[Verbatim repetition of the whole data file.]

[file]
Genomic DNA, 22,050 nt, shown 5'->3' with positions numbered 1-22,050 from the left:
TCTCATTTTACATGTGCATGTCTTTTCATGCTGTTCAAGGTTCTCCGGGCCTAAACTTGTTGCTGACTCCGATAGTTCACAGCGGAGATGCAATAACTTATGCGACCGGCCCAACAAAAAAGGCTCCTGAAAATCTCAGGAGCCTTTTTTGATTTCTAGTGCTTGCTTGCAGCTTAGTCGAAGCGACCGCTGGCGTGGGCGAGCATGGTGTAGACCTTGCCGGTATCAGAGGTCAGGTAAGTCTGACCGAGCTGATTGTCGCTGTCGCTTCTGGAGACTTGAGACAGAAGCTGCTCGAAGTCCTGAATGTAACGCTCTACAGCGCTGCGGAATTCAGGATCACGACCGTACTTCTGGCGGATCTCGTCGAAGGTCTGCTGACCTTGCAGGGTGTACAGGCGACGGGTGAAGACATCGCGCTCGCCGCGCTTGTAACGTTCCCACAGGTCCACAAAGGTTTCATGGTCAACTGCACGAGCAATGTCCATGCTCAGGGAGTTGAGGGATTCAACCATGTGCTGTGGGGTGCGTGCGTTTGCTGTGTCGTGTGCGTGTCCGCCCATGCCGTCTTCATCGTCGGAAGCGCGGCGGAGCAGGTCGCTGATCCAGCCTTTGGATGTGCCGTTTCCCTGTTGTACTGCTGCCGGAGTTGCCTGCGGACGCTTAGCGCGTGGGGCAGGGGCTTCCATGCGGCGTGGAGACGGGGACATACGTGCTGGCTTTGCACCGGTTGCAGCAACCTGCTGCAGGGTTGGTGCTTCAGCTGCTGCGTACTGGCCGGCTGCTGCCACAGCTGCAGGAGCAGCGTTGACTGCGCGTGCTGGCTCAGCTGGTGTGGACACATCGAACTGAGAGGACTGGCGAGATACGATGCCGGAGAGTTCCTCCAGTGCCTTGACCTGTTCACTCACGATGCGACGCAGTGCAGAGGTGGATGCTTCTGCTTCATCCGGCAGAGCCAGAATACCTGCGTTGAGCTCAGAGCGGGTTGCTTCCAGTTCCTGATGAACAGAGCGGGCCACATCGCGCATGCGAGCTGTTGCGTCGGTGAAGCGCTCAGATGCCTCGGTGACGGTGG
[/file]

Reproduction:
Genomic DNA, 22,050 nt, shown 5'->3' with positions numbered 1-22,050 from the left:
TCTCATTTTACATGTGCATGTCTTTTCATGCTGTTCAAGGTTCTCCGGGCCTAAACTTGTTGCTGACTCCGATAGTTCACAGCGGAGATGCAATAACTTATGCGACCGGCCCAACAAAAAAGGCTCCTGAAAATCTCAGGAGCCTTTTTTGATTTCTAGTGCTTGCTTGCAGCTTAGTCGAAGCGACCGCTGGCGTGGGCGAGCATGGTGTAGACCTTGCCGGTATCAGAGGTCAGGTAAGTCTGACCGAGCTGATTGTCGCTGTCGCTTCTGGAGACTTGAGACAGAAGCTGCTCGAAGTCCTGAATGTAACGCTCTACAGCGCTGCGGAATTCAGGATCACGACCGTACTTCTGGCGGATCTCGTCGAAGGTCTGCTGACCTTGCAGGGTGTACAGGCGACGGGTGAAGACATCGCGCTCGCCGCGCTTGTAACGTTCCCACAGGTCCACAAAGGTTTCATGGTCAACTGCACGAGCAATGTCCATGCTCAGGGAGTTGAGGGATTCAACCATGTGCTGTGGGGTGCGTGCGTTTGCTGTGTCGTGTGCGTGTCCGCCCATGCCGTCTTCATCGTCGGAAGCGCGGCGGAGCAGGTCGCTGATCCAGCCTTTGGATGTGCCGTTTCCCTGTTGTACTGCTGCCGGAGTTGCCTGCGGACGCTTAGCGCGTGGGGCAGGGGCTTCCATGCGGCGTGGAGACGGGGACATACGTGCTGGCTTTGCACCGGTTGCAGCAACCTGCTGCAGGGTTGGTGCTTCAGCTGCTGCGTACTGGCCGGCTGCTGCCACAGCTGCAGGAGCAGCGTTGACTGCGCGTGCTGGCTCAGCTGGTGTGGACACATCGAACTGAGAGGACTGGCGAGATACGATGCCGGAGAGTTCCTCCAGTGCCTTGACCTGTTCACTCACGATGCGACGCAGTGCAGAGGTGGATGCTTCTGCTTCATCCGGCAGAGCCAGAATACCTGCGTTGAGCTCAGAGCGGGTTGCTTCCAGTTCCTGATGAACAGAGCGGGCCACATCGCGCATGCGAGCTGTTGCGTCGGTGAAGCGCTCAGATGCCTCGGTGACGGTGG